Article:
Locally specific actions to improve the health of communities are conducted by miners and refiners around the globe.
Based on an assessment of community and occupational health needs, companies implement programmes that can include:
- Nutrition & weight management
- Smoking cessation
- Stress management
- Cholesterol management
- Diabetes education
- Vaccination & immunizations
- Heart health
- Depression screening
- Work-life balance initiatives
- Sexual health
- Vector-borne disease control
- Drugs & alcohol programmes
- Sanitation infrastructure & programmes
While the main risks in bauxite mining and alumina refining are in general common across the mining and manufacturing sector – mobile equipment, working at heights and in confined spaces, electrical safety, etc. – community health risks and opportunities for improving wellness are quite specific to the location. Actions to mitigate such risks or take advantage of the opportunities also need to be handled with sensitivity to the cultural context aswell. Therefore, operators work very closely with communities in defining health needs and appropriate actions, regularly measure performance and revisit objectives in consultation with stakeholders.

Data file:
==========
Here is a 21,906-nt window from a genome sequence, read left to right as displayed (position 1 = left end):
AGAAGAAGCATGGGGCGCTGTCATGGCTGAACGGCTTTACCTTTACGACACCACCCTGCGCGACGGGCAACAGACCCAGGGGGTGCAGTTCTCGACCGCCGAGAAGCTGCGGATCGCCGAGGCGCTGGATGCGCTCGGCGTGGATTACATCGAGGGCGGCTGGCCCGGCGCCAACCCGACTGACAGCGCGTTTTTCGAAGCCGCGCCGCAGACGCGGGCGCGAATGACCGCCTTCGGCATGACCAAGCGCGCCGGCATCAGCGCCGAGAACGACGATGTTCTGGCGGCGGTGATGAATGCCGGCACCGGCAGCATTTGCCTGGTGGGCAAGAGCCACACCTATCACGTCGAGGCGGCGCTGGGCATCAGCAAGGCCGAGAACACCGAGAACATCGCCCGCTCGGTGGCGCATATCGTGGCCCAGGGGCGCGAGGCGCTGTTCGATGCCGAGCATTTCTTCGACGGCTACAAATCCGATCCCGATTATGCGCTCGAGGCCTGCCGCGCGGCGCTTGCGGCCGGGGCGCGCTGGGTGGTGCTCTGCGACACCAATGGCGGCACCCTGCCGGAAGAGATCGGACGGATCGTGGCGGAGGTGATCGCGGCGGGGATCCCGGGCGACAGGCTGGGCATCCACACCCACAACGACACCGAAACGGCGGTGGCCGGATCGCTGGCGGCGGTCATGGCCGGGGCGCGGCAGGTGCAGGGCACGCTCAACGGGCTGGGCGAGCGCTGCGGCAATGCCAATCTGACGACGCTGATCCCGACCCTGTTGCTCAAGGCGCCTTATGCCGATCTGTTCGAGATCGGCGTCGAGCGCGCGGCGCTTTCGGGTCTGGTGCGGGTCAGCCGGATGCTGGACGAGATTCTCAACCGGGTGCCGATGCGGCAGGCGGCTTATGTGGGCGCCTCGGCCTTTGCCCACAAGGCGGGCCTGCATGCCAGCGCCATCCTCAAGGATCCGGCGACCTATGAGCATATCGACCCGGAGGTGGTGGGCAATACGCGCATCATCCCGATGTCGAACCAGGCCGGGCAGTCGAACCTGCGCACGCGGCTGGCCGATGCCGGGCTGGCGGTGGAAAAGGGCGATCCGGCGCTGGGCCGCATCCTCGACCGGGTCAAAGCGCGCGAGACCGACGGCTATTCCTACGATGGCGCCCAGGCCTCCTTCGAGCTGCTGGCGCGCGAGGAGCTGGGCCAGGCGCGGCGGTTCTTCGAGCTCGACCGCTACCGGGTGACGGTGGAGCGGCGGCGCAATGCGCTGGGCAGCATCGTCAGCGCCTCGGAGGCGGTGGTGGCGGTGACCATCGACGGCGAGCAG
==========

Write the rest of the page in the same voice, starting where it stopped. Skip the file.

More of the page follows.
As well as developing specific community health programmes, operators invest in the building of healthcare infrastructure in areas where often there is little or no formal capacity for meeting the medical needs of workers, their families and communities, during the life of a mine or refinery and even after closure. These can include hospitals, clinics, health education resources, emergency response personnel and equipment, doctors, nurses and hygienists.
A healthy community means healthy families, which means a more safe and motivated workforce; thus there is a direct link between community health and the productivity of a mining or refining operation. In turn, the values of occupational health and safety at the heart of mining and refining operations are taken out by the workforce in to their homes and communities, fostering a culture of safety that, for instance, sees people wearing seatbelts in vehicles where their use is not mandated.